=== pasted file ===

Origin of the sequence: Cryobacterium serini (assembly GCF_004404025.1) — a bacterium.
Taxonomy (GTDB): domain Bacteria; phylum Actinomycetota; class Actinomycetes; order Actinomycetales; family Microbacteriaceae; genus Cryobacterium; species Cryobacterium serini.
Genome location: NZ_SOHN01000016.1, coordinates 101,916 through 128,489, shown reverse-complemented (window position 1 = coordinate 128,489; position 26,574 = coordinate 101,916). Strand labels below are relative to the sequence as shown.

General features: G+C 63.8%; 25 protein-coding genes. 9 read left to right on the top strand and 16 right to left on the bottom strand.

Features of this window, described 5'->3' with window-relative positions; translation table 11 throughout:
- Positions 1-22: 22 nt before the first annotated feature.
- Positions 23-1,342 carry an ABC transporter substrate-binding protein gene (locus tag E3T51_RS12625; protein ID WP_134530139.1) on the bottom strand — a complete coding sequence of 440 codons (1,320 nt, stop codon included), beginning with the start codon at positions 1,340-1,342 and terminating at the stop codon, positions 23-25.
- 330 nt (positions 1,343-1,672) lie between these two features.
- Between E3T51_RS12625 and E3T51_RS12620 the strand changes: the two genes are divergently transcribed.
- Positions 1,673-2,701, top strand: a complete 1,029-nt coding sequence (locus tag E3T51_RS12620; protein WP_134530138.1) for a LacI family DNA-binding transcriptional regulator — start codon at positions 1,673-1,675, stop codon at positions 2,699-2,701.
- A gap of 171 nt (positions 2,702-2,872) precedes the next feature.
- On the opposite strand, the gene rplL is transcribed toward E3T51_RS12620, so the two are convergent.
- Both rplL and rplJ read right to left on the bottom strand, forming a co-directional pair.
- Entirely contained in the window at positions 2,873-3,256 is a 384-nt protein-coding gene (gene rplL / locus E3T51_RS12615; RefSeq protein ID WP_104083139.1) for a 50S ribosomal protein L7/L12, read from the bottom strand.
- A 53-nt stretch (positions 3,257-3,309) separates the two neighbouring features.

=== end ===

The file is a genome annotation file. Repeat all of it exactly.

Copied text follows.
Origin of the sequence: Cryobacterium serini (assembly GCF_004404025.1) — a bacterium.
Taxonomy (GTDB): domain Bacteria; phylum Actinomycetota; class Actinomycetes; order Actinomycetales; family Microbacteriaceae; genus Cryobacterium; species Cryobacterium serini.
Genome location: NZ_SOHN01000016.1, coordinates 101,916 through 128,489, shown reverse-complemented (window position 1 = coordinate 128,489; position 26,574 = coordinate 101,916). Strand labels below are relative to the sequence as shown.

General features: G+C 63.8%; 25 protein-coding genes. 9 read left to right on the top strand and 16 right to left on the bottom strand.

Features of this window, described 5'->3' with window-relative positions; translation table 11 throughout:
- Positions 1-22: 22 nt before the first annotated feature.
- Positions 23-1,342 carry an ABC transporter substrate-binding protein gene (locus tag E3T51_RS12625; protein ID WP_134530139.1) on the bottom strand — a complete coding sequence of 440 codons (1,320 nt, stop codon included), beginning with the start codon at positions 1,340-1,342 and terminating at the stop codon, positions 23-25.
- 330 nt (positions 1,343-1,672) lie between these two features.
- Between E3T51_RS12625 and E3T51_RS12620 the strand changes: the two genes are divergently transcribed.
- Positions 1,673-2,701, top strand: a complete 1,029-nt coding sequence (locus tag E3T51_RS12620; protein WP_134530138.1) for a LacI family DNA-binding transcriptional regulator — start codon at positions 1,673-1,675, stop codon at positions 2,699-2,701.
- A gap of 171 nt (positions 2,702-2,872) precedes the next feature.
- On the opposite strand, the gene rplL is transcribed toward E3T51_RS12620, so the two are convergent.
- Both rplL and rplJ read right to left on the bottom strand, forming a co-directional pair.
- Entirely contained in the window at positions 2,873-3,256 is a 384-nt protein-coding gene (gene rplL / locus E3T51_RS12615; RefSeq protein ID WP_104083139.1) for a 50S ribosomal protein L7/L12, read from the bottom strand.
- A 53-nt stretch (positions 3,257-3,309) separates the two neighbouring features.